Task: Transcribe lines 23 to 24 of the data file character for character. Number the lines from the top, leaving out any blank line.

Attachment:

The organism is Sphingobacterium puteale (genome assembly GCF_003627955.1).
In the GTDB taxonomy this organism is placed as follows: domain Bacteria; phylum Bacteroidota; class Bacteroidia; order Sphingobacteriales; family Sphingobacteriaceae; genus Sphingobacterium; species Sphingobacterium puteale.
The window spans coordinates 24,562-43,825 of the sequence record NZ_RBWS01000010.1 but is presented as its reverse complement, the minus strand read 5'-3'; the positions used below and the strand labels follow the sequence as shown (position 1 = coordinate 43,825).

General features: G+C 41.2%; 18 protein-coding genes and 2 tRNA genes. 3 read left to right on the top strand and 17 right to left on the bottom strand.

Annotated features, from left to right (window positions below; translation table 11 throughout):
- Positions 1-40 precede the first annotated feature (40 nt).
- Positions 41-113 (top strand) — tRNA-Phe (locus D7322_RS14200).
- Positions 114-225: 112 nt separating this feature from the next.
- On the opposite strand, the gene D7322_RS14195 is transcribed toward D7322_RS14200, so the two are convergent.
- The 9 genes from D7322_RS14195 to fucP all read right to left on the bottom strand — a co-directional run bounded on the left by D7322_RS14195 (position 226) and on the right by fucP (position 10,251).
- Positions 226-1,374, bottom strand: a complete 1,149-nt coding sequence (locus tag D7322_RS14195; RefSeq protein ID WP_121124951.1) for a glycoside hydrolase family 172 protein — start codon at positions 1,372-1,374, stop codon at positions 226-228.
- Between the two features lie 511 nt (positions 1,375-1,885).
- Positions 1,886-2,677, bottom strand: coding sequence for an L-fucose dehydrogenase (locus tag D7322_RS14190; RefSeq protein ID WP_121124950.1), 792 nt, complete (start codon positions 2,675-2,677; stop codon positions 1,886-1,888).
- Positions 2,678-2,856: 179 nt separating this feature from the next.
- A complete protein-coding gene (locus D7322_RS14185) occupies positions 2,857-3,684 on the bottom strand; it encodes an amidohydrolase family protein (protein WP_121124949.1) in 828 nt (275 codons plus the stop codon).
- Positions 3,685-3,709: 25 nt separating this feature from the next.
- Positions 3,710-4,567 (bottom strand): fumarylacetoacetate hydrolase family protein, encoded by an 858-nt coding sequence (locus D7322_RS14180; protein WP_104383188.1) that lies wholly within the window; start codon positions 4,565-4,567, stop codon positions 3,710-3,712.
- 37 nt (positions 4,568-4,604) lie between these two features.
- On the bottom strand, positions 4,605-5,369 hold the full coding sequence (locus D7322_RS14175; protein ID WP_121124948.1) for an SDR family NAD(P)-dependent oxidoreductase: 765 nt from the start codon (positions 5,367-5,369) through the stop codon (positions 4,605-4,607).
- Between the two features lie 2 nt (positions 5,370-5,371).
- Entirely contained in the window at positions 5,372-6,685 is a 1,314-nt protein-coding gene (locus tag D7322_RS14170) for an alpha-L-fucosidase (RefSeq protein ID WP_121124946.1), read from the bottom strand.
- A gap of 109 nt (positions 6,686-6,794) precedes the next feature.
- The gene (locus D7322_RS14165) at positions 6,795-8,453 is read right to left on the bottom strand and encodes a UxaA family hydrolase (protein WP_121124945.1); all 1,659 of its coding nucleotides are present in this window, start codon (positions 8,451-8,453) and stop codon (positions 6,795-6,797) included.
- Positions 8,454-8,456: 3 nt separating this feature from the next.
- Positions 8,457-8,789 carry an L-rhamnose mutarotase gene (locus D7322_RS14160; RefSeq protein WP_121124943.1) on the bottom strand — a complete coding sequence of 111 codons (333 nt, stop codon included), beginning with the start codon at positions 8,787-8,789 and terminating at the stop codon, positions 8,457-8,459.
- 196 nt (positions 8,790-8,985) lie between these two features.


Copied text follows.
- The gene (locus D7322_RS14165) at positions 6,795-8,453 is read right to left on the bottom strand and encodes a UxaA family hydrolase (protein WP_121124945.1); all 1,659 of its coding nucleotides are present in this window, start codon (positions 8,451-8,453) and stop codon (positions 6,795-6,797) included.
- Positions 8,454-8,456: 3 nt separating this feature from the next.